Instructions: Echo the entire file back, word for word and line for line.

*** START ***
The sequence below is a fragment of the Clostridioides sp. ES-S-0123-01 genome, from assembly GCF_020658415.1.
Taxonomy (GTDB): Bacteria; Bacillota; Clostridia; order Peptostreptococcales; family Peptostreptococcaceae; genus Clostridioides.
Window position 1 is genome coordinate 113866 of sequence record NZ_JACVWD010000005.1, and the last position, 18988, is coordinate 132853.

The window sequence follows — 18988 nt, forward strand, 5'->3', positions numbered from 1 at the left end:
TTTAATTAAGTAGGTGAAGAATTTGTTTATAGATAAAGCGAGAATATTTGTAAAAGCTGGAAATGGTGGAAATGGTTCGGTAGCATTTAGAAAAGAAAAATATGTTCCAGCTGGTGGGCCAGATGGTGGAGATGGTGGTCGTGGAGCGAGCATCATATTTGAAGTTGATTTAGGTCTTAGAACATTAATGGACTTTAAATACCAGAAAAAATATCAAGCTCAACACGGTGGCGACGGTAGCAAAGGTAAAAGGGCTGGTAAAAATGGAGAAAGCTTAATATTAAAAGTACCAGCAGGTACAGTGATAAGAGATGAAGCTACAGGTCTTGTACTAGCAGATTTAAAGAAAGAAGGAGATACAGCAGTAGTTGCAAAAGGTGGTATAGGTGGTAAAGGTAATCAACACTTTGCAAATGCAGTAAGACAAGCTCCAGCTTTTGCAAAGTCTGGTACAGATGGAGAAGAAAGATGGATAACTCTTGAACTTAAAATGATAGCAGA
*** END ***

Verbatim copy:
The sequence below is a fragment of the Clostridioides sp. ES-S-0123-01 genome, from assembly GCF_020658415.1.
Taxonomy (GTDB): Bacteria; Bacillota; Clostridia; order Peptostreptococcales; family Peptostreptococcaceae; genus Clostridioides.
Window position 1 is genome coordinate 113866 of sequence record NZ_JACVWD010000005.1, and the last position, 18988, is coordinate 132853.

The window sequence follows — 18988 nt, forward strand, 5'->3', positions numbered from 1 at the left end:
TTTAATTAAGTAGGTGAAGAATTTGTTTATAGATAAAGCGAGAATATTTGTAAAAGCTGGAAATGGTGGAAATGGTTCGGTAGCATTTAGAAAAGAAAAATATGTTCCAGCTGGTGGGCCAGATGGTGGAGATGGTGGTCGTGGAGCGAGCATCATATTTGAAGTTGATTTAGGTCTTAGAACATTAATGGACTTTAAATACCAGAAAAAATATCAAGCTCAACACGGTGGCGACGGTAGCAAAGGTAAAAGGGCTGGTAAAAATGGAGAAAGCTTAATATTAAAAGTACCAGCAGGTACAGTGATAAGAGATGAAGCTACAGGTCTTGTACTAGCAGATTTAAAGAAAGAAGGAGATACAGCAGTAGTTGCAAAAGGTGGTATAGGTGGTAAAGGTAATCAACACTTTGCAAATGCAGTAAGACAAGCTCCAGCTTTTGCAAAGTCTGGTACAGATGGAGAAGAAAGATGGATAACTCTTGAACTTAAAATGATAGCAGA